A rich year at Sarang; some thoughts!
A year since our return to Sarang; a year full of hopes & efforts, dreams & work, plans & building, learning & unlearning. We have struggled with bureaucratic hassles, lack of resources and sometimes depression! But we have been free, freer than many of the past years. Gautham said to a visitor, “To me freedom is being able to pluck a sprig of fresh curry leaves for lunch!” We are thankful that we have had the freedom to choose living here, where each sunrise is a work of art! Hiranya, now 4 and Parthan, one and a half, have flourished and enjoy being out doors all the time. This is a small note to share the important points from last one year.
We had been planning the move to Sarang since 2011. But we had a lot going in our lives. We took a year more to make sure that all our projects (the cultural centre, web designing etc) would go on smoothly even after our move to Sarang.
We conceived the idea of making ‘Moorikkalam’, our second short film in 2012. Scripting, budgeting, casting, planning took some time. Finally we finished shooting, editing and dubbing the film by April. Final preparations followed and at the end of May we were ready to move.
Attappady was facing crucial water issues due to lack of rains. Like all our neighbours on the hills, we were prepared to go to the river for bathing and washing. The rain water tank held a 3 months’ supply of water for drinking and cooking. The plan was to bring water from the river by jeep when this ran out.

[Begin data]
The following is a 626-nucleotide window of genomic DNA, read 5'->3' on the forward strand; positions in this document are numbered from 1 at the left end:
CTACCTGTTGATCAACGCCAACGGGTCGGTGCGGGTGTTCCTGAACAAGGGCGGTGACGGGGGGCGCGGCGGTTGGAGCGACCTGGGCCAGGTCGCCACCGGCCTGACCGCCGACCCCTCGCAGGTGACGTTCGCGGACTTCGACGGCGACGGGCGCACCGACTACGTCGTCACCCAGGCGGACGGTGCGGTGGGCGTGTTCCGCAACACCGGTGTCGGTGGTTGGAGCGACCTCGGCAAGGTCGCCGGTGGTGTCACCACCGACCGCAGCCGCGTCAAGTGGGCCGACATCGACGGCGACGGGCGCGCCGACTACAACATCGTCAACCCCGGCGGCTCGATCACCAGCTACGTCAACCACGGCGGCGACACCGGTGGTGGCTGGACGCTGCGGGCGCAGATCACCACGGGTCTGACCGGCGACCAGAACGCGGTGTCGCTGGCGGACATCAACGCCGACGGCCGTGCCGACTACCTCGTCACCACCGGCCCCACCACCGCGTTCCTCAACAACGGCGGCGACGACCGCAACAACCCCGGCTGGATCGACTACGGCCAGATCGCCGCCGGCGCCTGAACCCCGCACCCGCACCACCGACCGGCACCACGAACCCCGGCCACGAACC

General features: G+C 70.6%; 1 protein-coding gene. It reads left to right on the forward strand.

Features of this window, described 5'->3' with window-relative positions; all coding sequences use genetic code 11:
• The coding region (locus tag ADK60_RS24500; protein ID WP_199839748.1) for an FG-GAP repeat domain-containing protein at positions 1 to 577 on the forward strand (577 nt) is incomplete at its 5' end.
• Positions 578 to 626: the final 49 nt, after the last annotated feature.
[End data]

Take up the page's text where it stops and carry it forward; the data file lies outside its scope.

After days of hectic sorting and packing, on June 2nd Gautham and Revathi left Pathirippala with the first lot of things. The same pickup returned later in the night to bring more stuff alongwith, Anuradha, Vishnu and Hiranya & Parthan. They reached Palliyara, 2 kms from Sarang, about 1 am and had to crash at Jeep driver Mohanettan’s house the remaining night due to rain. Even a slight drizzle make part of the road impassable. Next morning Anu and others walked the rest of the way with essential things, leaving the rest safely stored at Mohanettan’s house.
When roads where dry, the second lot of things were brought up. Now we were here. Unnikrishnettan, Vishnu’s father, who had been looking after the campus, was staying on for a month more to ease us (especially Anu) into life here. Reluctantly but since it was the only practical solution, we had to sell the cows almost immediately. What with the water and fodder scarcity we would not be able manage the animals.
Another urgent thing was power. We needed power for the computer so that we could keep up with our web assignments. For the first month, Gautham worked at a computer centre in Agali. The help given by Shri Anu who runs GTec, Agali was invaluable.
In July, our 1 KW solar power system arrived from TATA. This was bought under the 10,000 rooftop solar project of ANERT. The delivery agency had no clue about the condition of our roads. They sent the equipment by a vehicle that could not negotiate our roads. Mohanettan and his boys were very helpful in taking over the delivery from where the other vehicle left.
We hired a JCB to dig out the stones from the collapsed school building. They were to be used to build the walls of the groundwater well.
With hired help we cleared and dug out the old well. The diameter was increased as suggested by the expert long back. We got struck rock at the bottom. When we sought permission to blast the rock from the local governing body we were informed that all types of ‘mining’ had been temporarily stopped due to heavy rainfall in Kerala. Surely, the government knew that even though part of Kerala, Attappady is a rain shadow region?
About 1500 pressed mud blocks were made under contract by village youth. These would be used for building the new kitchen.
Gautham had his hands full, fabricating machine accessories, attending to his work commitments, working on the buildings all the while taking time out for the kids. The pace of the work was slow.